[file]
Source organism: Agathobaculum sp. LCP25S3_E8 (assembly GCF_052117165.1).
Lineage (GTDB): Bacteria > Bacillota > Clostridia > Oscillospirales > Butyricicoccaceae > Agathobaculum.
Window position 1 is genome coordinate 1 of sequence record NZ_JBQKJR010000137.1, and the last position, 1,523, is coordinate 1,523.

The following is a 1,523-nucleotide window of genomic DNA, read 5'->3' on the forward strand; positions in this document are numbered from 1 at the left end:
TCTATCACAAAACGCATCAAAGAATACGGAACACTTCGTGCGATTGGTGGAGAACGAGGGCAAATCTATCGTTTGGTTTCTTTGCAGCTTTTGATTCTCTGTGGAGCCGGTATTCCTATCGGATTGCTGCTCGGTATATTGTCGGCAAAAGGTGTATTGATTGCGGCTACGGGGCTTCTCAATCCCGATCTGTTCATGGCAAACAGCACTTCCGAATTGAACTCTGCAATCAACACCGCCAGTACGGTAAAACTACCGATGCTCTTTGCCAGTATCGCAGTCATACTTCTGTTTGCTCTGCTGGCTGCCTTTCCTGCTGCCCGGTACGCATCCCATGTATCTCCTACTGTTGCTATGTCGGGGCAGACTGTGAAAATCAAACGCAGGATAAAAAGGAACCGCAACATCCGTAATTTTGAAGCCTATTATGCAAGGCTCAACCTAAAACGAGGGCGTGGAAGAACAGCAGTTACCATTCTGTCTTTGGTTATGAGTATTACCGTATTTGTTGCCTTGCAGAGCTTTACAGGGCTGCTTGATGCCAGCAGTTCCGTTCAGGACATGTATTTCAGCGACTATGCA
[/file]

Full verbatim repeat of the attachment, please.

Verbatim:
Source organism: Agathobaculum sp. LCP25S3_E8 (assembly GCF_052117165.1).
Lineage (GTDB): Bacteria > Bacillota > Clostridia > Oscillospirales > Butyricicoccaceae > Agathobaculum.
Window position 1 is genome coordinate 1 of sequence record NZ_JBQKJR010000137.1, and the last position, 1,523, is coordinate 1,523.

The following is a 1,523-nucleotide window of genomic DNA, read 5'->3' on the forward strand; positions in this document are numbered from 1 at the left end:
TCTATCACAAAACGCATCAAAGAATACGGAACACTTCGTGCGATTGGTGGAGAACGAGGGCAAATCTATCGTTTGGTTTCTTTGCAGCTTTTGATTCTCTGTGGAGCCGGTATTCCTATCGGATTGCTGCTCGGTATATTGTCGGCAAAAGGTGTATTGATTGCGGCTACGGGGCTTCTCAATCCCGATCTGTTCATGGCAAACAGCACTTCCGAATTGAACTCTGCAATCAACACCGCCAGTACGGTAAAACTACCGATGCTCTTTGCCAGTATCGCAGTCATACTTCTGTTTGCTCTGCTGGCTGCCTTTCCTGCTGCCCGGTACGCATCCCATGTATCTCCTACTGTTGCTATGTCGGGGCAGACTGTGAAAATCAAACGCAGGATAAAAAGGAACCGCAACATCCGTAATTTTGAAGCCTATTATGCAAGGCTCAACCTAAAACGAGGGCGTGGAAGAACAGCAGTTACCATTCTGTCTTTGGTTATGAGTATTACCGTATTTGTTGCCTTGCAGAGCTTTACAGGGCTGCTTGATGCCAGCAGTTCCGTTCAGGACATGTATTTCAGCGACTATGCA